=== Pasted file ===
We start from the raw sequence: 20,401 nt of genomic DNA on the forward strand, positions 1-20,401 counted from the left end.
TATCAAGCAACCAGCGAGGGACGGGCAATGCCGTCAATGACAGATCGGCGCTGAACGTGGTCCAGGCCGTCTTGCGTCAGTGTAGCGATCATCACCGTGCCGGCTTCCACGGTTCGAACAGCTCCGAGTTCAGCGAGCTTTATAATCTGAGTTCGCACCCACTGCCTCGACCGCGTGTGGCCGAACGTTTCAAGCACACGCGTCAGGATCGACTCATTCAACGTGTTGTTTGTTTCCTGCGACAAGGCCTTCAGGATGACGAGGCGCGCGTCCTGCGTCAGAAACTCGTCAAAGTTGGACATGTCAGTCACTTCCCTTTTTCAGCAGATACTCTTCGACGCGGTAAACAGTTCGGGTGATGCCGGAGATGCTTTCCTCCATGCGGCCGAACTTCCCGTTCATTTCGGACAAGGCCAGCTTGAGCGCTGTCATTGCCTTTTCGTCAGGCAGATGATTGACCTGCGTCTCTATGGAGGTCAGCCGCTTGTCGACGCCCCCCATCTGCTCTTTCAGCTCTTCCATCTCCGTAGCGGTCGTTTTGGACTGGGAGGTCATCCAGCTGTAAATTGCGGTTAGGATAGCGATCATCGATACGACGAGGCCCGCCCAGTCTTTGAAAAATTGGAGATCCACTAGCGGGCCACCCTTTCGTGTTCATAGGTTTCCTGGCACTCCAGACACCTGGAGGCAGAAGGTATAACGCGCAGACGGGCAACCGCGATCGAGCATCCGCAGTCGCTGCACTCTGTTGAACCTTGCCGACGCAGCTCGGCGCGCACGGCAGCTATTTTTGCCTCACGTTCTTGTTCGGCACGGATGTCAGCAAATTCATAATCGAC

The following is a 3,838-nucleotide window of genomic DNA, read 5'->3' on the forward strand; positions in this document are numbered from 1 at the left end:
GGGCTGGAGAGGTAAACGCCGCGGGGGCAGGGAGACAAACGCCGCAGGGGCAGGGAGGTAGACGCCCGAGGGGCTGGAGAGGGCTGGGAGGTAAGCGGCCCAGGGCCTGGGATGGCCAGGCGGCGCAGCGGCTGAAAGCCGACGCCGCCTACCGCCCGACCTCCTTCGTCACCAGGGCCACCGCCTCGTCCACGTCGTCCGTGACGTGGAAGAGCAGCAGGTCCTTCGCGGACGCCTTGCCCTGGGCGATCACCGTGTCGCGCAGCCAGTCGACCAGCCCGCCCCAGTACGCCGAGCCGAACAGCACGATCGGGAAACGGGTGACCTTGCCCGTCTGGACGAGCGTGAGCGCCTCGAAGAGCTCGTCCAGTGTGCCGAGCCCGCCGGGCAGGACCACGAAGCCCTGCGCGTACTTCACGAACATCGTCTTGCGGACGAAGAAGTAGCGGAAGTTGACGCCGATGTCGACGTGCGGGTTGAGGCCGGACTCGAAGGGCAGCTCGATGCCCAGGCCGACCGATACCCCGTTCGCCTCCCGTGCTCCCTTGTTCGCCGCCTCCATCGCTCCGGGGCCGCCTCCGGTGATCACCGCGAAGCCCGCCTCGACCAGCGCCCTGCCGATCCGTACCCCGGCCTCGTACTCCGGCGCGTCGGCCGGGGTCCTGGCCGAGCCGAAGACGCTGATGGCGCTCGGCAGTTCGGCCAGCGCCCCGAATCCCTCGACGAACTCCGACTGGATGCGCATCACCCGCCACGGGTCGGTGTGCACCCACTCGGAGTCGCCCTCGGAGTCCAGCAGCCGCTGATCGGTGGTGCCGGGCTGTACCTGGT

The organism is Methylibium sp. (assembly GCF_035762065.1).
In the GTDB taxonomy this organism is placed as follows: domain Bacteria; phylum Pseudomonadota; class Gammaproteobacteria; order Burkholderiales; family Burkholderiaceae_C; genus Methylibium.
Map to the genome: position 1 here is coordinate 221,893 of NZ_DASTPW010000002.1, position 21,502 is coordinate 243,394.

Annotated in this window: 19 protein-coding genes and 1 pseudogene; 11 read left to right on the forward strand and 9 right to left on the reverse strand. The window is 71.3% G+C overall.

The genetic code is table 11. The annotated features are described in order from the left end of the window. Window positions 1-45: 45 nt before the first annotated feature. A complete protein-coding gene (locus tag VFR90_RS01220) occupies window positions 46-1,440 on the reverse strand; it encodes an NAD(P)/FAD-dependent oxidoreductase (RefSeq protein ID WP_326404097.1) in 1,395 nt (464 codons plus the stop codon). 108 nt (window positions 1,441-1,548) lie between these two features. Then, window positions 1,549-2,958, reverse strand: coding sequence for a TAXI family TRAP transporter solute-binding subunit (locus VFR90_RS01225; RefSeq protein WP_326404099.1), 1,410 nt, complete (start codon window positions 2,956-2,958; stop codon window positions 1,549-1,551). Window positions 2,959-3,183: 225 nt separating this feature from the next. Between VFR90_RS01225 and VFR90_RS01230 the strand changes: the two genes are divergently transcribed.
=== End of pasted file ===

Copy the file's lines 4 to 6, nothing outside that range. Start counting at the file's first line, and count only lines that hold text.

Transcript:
GGGCTGGAGAGGTAAACGCCGCGGGGGCAGGGAGACAAACGCCGCAGGGGCAGGGAGGTAGACGCCCGAGGGGCTGGAGAGGGCTGGGAGGTAAGCGGCCCAGGGCCTGGGATGGCCAGGCGGCGCAGCGGCTGAAAGCCGACGCCGCCTACCGCCCGACCTCCTTCGTCACCAGGGCCACCGCCTCGTCCACGTCGTCCGTGACGTGGAAGAGCAGCAGGTCCTTCGCGGACGCCTTGCCCTGGGCGATCACCGTGTCGCGCAGCCAGTCGACCAGCCCGCCCCAGTACGCCGAGCCGAACAGCACGATCGGGAAACGGGTGACCTTGCCCGTCTGGACGAGCGTGAGCGCCTCGAAGAGCTCGTCCAGTGTGCCGAGCCCGCCGGGCAGGACCACGAAGCCCTGCGCGTACTTCACGAACATCGTCTTGCGGACGAAGAAGTAGCGGAAGTTGACGCCGATGTCGACGTGCGGGTTGAGGCCGGACTCGAAGGGCAGCTCGATGCCCAGGCCGACCGATACCCCGTTCGCCTCCCGTGCTCCCTTGTTCGCCGCCTCCATCGCTCCGGGGCCGCCTCCGGTGATCACCGCGAAGCCCGCCTCGACCAGCGCCCTGCCGATCCGTACCCCGGCCTCGTACTCCGGCGCGTCGGCCGGGGTCCTGGCCGAGCCGAAGACGCTGATGGCGCTCGGCAGTTCGGCCAGCGCCCCGAATCCCTCGACGAACTCCGACTGGATGCGCATCACCCGCCACGGGTCGGTGTGCACCCACTCGGAGTCGCCCTCGGAGTCCAGCAGCCGCTGATCGGTGGTGCCGGGCTGTACCTGGT

The organism is Methylibium sp. (assembly GCF_035762065.1).
In the GTDB taxonomy this organism is placed as follows: domain Bacteria; phylum Pseudomonadota; class Gammaproteobacteria; order Burkholderiales; family Burkholderiaceae_C; genus Methylibium.